Loory: The Chinese have granted the Buddhist monks the right to do their thing, and they’ve granted the right to use the Tibetan language. It seems China has gone out of its way to grant some autonomy to Tibet. Why is that wrong?
Dhondup: My opinion is different because when I was in Tibet I had to learn Chinese as my first language and Tibetan as my second. My younger sister is studying at a university in China, and she has the same problem. When we talk with each other, we use our local Chinese language. So the Chinese aren’t giving Tibetans autonomy. It’s impossible to find a job if one doesn’t speak Chinese when Chinese is used as the only medium for teaching.
Lin: I stayed for several months in Tibet as a reporter. When we interviewed the locals, we had to hire a Tibetan to act as an interpreter because most of our interviewees spoke Tibetan rather than Chinese. The language is quite popular and widely used. I also heard people practicing Buddhism, so from my account, religion is practiced freely. The Dalai Lama’s previous speeches in the 1980s indicate he wanted greater autonomy rather than independence, meaning a region that incorporates the Tibetan region and other Tibetan-populated areas. Other ethnic groups have been living in those areas for hundreds of years. They want those non-Tibetans to leave and that kind of cleansing from one ethnicity to the other.
Loory: Is there any possibility the Chinese and the Tibetans can work things out so peace can be restored?
Fasulo: The U.N. probably won’t do anything direct unless things deteriorate to where there’s a real international outcry. Private diplomacy is going on, and perhaps it’s the best way to get things settled, whether it’s U.N. Secretary General Ban Ki-moon meeting with the Chinese ambassador to express concern or others privately talking to the Chinese government.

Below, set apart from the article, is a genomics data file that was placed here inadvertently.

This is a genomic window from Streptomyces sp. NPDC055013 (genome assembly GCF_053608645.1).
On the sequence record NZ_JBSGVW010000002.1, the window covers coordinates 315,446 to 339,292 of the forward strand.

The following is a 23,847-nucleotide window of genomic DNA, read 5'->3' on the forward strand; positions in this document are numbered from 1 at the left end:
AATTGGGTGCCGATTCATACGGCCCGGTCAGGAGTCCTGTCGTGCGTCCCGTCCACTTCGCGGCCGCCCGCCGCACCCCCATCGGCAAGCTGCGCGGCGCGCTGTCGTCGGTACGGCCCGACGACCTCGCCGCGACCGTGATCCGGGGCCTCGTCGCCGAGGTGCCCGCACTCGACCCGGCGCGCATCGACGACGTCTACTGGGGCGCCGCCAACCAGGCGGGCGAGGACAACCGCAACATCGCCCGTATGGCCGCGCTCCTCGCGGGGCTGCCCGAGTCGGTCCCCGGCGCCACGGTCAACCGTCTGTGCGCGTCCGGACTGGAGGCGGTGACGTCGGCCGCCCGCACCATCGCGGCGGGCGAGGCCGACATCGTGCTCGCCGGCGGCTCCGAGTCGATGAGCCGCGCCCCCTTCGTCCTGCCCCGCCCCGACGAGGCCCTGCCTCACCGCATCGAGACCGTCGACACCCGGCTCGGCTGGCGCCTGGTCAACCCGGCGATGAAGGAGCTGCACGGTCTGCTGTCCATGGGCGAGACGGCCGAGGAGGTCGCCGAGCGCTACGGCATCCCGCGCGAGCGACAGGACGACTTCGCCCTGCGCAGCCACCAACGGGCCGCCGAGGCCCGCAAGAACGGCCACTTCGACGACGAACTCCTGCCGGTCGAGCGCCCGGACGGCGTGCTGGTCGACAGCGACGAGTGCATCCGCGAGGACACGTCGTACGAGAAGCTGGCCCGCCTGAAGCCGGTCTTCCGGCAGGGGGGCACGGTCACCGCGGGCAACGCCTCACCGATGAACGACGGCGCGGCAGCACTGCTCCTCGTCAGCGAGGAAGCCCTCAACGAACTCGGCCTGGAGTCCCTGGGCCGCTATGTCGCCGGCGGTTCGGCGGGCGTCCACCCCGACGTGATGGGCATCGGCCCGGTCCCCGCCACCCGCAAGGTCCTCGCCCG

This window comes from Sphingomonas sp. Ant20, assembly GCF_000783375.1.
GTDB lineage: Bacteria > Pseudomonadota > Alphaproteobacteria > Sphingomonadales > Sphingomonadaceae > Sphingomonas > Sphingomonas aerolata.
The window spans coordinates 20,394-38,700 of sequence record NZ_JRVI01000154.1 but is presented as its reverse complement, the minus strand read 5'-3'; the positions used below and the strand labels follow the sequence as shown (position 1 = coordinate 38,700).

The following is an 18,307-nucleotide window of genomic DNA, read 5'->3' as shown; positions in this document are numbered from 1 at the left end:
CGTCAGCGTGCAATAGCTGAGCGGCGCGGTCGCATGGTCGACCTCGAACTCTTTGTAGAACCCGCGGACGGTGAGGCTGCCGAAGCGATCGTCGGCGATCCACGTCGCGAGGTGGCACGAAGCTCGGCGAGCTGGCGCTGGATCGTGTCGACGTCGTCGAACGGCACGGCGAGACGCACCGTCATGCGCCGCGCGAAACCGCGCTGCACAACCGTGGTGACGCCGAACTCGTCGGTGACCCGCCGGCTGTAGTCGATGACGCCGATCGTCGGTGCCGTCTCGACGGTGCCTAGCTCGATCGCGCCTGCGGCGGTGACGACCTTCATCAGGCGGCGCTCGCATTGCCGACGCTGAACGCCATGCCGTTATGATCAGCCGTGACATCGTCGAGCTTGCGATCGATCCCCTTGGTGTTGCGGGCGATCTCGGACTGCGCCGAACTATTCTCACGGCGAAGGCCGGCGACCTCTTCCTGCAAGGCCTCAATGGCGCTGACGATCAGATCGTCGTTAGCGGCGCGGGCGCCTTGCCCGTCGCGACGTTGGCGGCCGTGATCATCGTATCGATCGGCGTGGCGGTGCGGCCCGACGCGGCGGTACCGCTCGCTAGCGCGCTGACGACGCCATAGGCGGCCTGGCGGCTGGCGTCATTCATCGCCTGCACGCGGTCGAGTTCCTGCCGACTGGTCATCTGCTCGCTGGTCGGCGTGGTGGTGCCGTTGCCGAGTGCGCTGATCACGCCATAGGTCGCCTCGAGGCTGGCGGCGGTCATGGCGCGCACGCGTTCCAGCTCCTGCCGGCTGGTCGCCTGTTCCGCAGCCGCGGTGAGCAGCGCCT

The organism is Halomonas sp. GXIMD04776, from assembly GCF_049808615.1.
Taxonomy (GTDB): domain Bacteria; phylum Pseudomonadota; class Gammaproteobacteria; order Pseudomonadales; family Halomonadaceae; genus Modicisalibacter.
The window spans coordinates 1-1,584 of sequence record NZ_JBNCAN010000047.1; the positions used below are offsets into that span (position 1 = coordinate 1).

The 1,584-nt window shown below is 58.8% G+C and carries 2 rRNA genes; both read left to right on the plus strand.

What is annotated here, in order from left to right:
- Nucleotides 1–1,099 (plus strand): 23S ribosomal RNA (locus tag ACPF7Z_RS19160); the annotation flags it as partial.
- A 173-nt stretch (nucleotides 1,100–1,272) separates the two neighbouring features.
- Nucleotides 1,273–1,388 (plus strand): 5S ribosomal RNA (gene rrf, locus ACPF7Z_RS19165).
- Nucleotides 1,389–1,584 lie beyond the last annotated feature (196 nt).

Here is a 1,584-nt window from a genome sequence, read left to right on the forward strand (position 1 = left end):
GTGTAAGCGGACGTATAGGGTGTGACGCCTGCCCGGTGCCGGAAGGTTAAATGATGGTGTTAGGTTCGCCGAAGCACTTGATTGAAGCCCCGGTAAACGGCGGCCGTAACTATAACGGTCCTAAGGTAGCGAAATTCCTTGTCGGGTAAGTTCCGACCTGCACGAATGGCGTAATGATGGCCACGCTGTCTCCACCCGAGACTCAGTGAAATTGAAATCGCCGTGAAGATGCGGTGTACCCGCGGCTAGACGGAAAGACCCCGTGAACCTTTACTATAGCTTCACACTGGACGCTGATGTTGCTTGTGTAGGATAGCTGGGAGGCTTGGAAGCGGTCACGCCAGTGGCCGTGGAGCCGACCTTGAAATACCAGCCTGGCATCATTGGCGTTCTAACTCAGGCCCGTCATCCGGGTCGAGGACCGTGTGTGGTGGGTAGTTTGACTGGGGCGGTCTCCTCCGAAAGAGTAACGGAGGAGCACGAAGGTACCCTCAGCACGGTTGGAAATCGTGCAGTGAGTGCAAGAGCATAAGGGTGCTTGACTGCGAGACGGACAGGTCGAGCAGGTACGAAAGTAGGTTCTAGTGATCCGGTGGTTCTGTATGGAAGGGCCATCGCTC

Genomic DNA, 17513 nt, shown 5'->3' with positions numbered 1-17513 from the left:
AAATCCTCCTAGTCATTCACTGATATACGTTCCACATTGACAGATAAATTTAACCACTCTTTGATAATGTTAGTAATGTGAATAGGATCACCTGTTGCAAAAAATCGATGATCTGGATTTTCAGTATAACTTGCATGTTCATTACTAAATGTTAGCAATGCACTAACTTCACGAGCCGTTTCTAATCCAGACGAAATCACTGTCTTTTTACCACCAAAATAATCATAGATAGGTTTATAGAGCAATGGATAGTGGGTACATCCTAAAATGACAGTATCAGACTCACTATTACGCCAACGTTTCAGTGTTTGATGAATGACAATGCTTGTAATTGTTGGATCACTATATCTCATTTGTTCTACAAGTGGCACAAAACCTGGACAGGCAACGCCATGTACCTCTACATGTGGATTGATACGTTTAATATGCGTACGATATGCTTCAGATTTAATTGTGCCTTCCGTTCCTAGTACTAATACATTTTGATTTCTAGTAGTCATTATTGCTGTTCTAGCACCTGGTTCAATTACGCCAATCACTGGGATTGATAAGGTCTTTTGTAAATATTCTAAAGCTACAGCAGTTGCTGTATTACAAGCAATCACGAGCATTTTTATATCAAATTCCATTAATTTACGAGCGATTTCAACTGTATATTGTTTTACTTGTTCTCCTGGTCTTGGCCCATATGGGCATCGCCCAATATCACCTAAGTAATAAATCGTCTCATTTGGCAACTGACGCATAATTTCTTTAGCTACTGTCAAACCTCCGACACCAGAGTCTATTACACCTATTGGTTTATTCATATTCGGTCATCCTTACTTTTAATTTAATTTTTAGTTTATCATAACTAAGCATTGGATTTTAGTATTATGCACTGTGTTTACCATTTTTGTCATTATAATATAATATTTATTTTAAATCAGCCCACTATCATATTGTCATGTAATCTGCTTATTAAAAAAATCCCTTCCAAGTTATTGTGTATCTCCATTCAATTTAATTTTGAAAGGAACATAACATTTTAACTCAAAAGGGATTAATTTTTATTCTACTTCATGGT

Dhondup: In the past few years, the people were passionate because they thought something was going on between China and the Tibetan representatives of the Dalai Lama. Now we see that isn’t going anywhere, so people are fed up. We have to be true to ourselves. Tibetans want independence, nothing else.
Loory: From the Beijing perspective, is there any chance of reaching a settlement with Tibetan authorities that might bring peace to the area?
Lin: For the Chinese government, the door is always open. The negotiations have been going on through others. For example, the Dalai Lama’s older brother has visited China several times. The Tibetan local government has received several delegations of the Dalai Lama’s followers, which were organized to see what’s happening on the ground in Tibet. As long as the Dalai Lama gives up the independence cause, everything can be negotiable so that some settlement is reached for the benefit of the Tibetans.
Fasulo: The timing of this is interesting. While most nations are loathe to confront China because of its economic and military clout, China is in a vulnerable position because it doesn’t want to jeopardize the Olympics. There’s a chorus of activists in the Western world calling for a boycott of the Olympics. If China comes down harder in Tibet and if international public opinion turns against China, China could be very vulnerable. These Olympics are important to China, and China is under greater scrutiny and may have to go easy.
Loory: Years ago when we thought of Tibet, we thought of Shangri La, the mythical paradise in the misty mountains where a peaceful serenity prevailed. It’s now almost 50 years since Shangri La toppled to earth and that is sad not only in the mountains and for Tibetans, but for all of us.